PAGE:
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2024 Iowa Republican Caucus Analysis

Michael Sistak

Director, Advocacy & Political Management

photo credit: Noah Pederson | Pexels

If there was any doubt that former President Donald Trump did not still have a firm grip on the Republican Party, the results of the Iowa caucuses have put that to rest. Trump romped to a 30-point win over his nearest competitor, taking in 51% of the votes and winning 98 and the state’s 99 counties. The first caucuses to report their results, combined with the data from entrance polls, led all major news networks to declare Trump the winner within about 30 minutes of the caucuses opening. While Trump’s dominance in the GOP is assured, the Iowa caucuses revealed plenty of general election warning flags for him.

Trump’s backing in the state is both wide and deep. Trump has largely consolidated evangelical support, winning northwest Iowa counties, which have the heaviest concentration of evangelicals, with margins in the high-60% to low-70% range. In addition, he won Des Moines and its surrounding suburbs, albeit by narrow pluralities. The only county he lost, Johnson County, home to the University of Iowa, was by one vote. He also showed strength in rural areas, despite a hard play from Florida Governor Ron DeSantis to attract farmers, winning those counties with margins in the mid-50% to mid-60% range.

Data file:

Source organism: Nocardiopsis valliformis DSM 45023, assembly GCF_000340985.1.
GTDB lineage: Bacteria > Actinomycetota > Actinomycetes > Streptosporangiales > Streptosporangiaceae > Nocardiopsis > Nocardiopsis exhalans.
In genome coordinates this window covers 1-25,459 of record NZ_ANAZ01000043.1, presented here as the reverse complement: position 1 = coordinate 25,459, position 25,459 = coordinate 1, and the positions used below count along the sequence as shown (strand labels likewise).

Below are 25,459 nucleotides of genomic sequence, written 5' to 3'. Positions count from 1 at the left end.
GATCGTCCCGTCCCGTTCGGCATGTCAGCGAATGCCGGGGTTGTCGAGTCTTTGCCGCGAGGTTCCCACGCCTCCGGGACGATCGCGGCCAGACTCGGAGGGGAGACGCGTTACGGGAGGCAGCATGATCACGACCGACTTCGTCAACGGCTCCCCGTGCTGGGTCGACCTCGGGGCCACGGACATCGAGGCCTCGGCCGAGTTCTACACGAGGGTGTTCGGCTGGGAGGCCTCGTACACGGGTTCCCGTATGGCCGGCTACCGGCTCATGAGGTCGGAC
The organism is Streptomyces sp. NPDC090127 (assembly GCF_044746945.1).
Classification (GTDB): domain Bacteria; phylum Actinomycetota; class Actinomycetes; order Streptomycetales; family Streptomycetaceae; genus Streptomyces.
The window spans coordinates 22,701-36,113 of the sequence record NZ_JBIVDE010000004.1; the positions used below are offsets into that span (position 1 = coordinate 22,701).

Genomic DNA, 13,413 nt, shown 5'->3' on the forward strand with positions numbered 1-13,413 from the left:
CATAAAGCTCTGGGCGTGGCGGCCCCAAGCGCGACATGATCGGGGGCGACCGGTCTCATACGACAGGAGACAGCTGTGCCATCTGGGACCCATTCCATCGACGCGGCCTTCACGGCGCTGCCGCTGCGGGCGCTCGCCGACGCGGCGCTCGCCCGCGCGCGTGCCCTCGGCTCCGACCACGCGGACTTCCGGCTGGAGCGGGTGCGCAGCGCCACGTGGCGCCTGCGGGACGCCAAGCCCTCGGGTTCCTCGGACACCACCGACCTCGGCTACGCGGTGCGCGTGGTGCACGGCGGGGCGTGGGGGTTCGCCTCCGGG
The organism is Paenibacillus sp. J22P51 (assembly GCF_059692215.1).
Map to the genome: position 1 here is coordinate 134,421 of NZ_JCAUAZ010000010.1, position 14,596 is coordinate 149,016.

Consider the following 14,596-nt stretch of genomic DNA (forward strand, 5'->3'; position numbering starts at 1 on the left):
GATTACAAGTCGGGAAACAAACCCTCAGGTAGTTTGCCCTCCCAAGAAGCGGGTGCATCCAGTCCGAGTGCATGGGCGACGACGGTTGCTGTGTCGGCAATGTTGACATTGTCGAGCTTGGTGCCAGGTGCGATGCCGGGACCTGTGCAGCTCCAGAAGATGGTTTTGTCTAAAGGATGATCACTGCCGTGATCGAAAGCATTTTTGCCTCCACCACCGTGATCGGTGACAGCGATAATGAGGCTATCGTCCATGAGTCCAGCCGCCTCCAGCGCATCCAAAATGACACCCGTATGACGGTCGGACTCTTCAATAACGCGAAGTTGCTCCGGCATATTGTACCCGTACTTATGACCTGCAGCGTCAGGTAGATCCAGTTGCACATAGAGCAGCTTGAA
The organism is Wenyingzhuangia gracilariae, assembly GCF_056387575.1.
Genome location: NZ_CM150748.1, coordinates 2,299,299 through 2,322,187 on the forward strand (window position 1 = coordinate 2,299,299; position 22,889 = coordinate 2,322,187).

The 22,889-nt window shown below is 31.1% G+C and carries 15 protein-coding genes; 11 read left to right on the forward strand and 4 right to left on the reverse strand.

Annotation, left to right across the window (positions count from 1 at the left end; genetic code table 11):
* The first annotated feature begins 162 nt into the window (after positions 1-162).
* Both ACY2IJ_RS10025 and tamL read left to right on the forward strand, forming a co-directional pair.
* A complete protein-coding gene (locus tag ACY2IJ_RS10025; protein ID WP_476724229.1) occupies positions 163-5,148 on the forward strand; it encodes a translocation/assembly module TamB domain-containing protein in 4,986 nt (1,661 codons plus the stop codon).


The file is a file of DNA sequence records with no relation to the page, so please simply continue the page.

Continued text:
There is little doubt that Trump won’t handily win Iowa in a general election, as he did in 2016 and 2020. But he still faces a tougher electorate in November, and data from caucus night entrance polls in Iowa give hints of that.

Unaffiliated voters, who made up 16% of the caucus vote, broke against Trump 58-42%. Those numbers are consistent with Trump’s 2020 performance with independents, taking 46% from them in Iowa in 2020 against Joe Biden, and 41% nationwide.

Digging a little further into voter ideologies, Trump finds himself in a deep hole with moderate Republicans, winning only 20% of them. Moderates only made up 9% of the overall vote in Iowa, but 63% of them voted for former South Carolina Gov. Nikki Haley.

While Trump continues to dominate with rural and non-college voters, as he has since he started campaigning in 2016 against Hillary Clinton, he has to improve his standing with suburban and college-educated voters if he wants to win against Biden. The entrance poll shows that voter-rich suburbs in November will continue to be the ultimate battleground for Trump and Biden. In 2020, Trump lost suburbs nationwide 50-48%. In Iowa, he beat Biden in the suburbs 51-48%. In the 2024 Iowa caucuses, though Trump won a plurality of the suburbs with 47% over a fractured opposition, a majority of suburban voters still sought an alternative.